- Banking Agencies Publish Supplemental Final Rules on Dodd-Frank Requirements for Appraisals for Higher-Risk Mortgage Loans
- January 6, 2014
- Law Firm: Williams Mullen - Richmond Office
On Thursday, December 26, 2013, the Office of the Comptroller of the Currency, Board of Governors of the Federal Reserve System, National Credit Union Administration, Bureau of Consumer Financial Protection (the “Bureau”), Federal Deposit Insurance Corporation and Federal Housing Finance Agency (collectively, the “Agencies”) published supplemental final rules in the Federal Register amending the Bureau’s Regulation Z, which implements the Truth in Lending Act (the “Act”). Prior changes to the Act and Regulation Z had been made to implement the requirements of the Dodd-Frank Wall Street Reform and Consumer Protection Act with respect to appraisals for “higher-risk mortgages.” Final rules had been published in the Federal Register in February (see this publication on February 20, 2013), but the final rules indicated that the Agencies would be issuing proposed rules to exempt certain types of higher-risk mortgages. The proposed rules were issued on July 10, 2013.
The Act generally defines a “higher-risk mortgage” as a closed-end consumer transaction secured by a principal dwelling, and having an annual percentage rate (or “APR”) of 1.5% above the average prime offer rate (or “APOR”) for first-lien loans, 2.5% above the APOR for first-lien jumbo loans and 3.5% above the APOR for junior-lien loans. The final rules refer to “higher-risk mortgages” as “higher-priced mortgage loans” (“HPMLs”), the current terminology in Regulation Z, and require the creditor to determine whether a loan is an HPML by comparing the APR to the APOR.
The supplemental final rules exempt the following types of HPMLs from the appraisal requirements of the Act:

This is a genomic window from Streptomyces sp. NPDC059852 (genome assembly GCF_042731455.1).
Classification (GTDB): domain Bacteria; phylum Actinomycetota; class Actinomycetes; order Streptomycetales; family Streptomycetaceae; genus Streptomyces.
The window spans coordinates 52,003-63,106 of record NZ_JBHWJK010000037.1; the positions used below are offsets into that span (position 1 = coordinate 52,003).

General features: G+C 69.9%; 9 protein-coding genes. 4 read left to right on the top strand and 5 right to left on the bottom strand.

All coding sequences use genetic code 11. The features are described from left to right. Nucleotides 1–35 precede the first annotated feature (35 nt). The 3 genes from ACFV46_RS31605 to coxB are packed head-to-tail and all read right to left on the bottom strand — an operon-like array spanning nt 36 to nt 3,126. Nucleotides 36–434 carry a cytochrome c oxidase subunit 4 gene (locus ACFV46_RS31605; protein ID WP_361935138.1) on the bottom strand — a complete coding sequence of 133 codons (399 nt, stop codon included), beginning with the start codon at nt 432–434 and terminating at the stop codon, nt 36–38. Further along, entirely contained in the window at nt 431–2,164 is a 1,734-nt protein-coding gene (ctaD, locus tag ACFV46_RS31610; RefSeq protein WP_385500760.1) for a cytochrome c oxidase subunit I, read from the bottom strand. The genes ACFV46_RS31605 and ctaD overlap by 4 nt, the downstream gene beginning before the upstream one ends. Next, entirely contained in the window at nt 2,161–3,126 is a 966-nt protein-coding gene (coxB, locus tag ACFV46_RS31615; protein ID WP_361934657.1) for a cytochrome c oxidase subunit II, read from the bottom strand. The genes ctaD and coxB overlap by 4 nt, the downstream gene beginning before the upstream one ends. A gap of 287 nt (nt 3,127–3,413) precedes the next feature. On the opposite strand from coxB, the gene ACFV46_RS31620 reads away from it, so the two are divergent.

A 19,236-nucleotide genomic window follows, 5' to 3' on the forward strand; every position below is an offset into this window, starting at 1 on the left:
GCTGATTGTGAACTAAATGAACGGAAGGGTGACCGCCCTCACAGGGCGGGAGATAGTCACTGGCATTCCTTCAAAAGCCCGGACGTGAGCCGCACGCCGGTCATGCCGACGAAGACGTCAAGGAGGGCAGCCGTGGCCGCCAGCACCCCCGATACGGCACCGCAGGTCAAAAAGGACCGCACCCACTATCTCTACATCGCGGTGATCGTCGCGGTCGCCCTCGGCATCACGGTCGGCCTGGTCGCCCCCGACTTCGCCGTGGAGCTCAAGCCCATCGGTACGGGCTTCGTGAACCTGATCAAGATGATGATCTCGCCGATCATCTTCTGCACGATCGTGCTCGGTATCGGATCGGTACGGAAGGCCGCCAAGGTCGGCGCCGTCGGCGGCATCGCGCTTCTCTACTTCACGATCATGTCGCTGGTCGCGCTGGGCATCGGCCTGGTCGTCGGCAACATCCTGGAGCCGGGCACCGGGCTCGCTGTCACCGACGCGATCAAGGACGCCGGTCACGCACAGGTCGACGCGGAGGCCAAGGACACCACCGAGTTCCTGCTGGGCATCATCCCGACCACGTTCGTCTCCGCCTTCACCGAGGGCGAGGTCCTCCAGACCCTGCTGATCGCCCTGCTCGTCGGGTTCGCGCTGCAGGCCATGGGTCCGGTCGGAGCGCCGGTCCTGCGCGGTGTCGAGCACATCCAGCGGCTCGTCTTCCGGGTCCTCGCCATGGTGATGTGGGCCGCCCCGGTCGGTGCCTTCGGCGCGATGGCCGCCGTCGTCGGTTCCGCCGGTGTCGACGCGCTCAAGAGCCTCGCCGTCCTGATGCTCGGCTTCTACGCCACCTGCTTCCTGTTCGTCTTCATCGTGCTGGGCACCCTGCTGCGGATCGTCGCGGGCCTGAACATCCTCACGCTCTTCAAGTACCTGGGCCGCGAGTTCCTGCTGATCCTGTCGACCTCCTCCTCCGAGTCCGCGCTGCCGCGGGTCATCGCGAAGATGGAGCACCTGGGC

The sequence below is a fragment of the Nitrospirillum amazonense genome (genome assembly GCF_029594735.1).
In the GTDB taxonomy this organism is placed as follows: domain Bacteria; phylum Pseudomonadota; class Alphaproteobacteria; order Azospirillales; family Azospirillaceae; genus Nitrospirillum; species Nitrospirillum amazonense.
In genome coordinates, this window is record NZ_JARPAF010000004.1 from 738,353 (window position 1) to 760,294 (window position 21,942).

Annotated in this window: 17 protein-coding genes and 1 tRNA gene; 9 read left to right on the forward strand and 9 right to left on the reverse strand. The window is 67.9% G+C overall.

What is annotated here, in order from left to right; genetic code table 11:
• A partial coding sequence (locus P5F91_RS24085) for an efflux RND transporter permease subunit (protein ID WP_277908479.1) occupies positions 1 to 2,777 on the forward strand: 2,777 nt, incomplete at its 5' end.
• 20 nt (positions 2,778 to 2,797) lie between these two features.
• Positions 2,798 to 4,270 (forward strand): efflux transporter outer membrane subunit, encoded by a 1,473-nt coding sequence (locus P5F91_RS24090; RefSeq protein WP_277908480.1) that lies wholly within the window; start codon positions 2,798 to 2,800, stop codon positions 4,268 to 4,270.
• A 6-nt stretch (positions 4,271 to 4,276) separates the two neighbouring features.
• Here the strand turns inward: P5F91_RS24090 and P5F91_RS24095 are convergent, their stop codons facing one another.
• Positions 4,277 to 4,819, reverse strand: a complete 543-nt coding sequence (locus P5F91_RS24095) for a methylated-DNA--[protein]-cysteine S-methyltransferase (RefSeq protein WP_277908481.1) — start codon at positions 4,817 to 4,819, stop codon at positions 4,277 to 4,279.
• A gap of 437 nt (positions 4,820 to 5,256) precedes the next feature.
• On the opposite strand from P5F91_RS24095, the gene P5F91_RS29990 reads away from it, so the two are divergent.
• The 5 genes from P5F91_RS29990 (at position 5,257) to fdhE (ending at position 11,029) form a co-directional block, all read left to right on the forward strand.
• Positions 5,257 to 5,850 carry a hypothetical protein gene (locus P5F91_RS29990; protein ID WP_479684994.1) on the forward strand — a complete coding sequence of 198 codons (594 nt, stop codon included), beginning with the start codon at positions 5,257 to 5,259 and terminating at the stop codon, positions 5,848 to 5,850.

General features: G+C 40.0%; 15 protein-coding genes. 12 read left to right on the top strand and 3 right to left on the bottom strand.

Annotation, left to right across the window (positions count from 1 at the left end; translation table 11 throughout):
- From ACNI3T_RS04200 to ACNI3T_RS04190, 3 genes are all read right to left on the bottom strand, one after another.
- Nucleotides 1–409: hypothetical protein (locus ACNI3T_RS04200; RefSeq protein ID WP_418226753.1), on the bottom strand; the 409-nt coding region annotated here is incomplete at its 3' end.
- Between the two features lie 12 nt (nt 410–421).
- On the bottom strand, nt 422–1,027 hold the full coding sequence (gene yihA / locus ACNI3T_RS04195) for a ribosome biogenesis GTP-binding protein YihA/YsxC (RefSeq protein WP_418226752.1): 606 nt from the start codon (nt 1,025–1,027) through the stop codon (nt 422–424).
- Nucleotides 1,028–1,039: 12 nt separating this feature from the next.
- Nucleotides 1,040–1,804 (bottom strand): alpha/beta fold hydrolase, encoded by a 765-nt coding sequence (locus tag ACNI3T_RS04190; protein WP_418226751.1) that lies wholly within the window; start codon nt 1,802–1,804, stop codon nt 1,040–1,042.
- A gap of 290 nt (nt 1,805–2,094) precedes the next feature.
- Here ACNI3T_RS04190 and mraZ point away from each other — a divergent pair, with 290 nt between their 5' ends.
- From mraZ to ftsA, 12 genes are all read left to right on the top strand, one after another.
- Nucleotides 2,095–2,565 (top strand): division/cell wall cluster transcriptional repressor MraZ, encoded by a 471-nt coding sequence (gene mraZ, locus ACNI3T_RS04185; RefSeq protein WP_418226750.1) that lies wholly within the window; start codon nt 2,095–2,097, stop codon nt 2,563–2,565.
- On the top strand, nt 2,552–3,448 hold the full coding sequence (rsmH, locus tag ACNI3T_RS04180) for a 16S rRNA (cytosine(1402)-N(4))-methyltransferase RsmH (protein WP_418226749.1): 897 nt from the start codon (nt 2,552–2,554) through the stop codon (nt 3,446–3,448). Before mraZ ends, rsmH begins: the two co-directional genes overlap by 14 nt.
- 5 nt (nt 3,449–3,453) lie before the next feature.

- Loans of $25,000.00 or less. This amount will be indexed every year for inflation.
- “Streamlined refinancings,” where the credit risk is retained by the person that held the original credit risk, or the loan is insured or guaranteed by the same Federal government agency that insured or guaranteed the original loan. Periodic payments under such refinancings must not result in negative amortization, permit principal to be deferred, or result in a balloon payment. The proceeds of the refinance may only be used to pay off the existing obligation and cover closing costs.
- All loans secured in whole or in part by a manufactured home are exempted until July 18, 2015. Thereafter, (a) the exemption for loans secured by a new manufactured home is limited to an exemption from the requirement for a physical inspection of the interior of the home; (b) loans secured by a used manufactured home and land will not be exempt; and (c) if the loan is secured by the manufactured home and no land, the loan will be exempt if the borrower is able to provide certain information (set forth in the regulation) to the creditor as to the value of the home.
Except as set forth above, these supplemental final rules will take effect on January 18, 2014.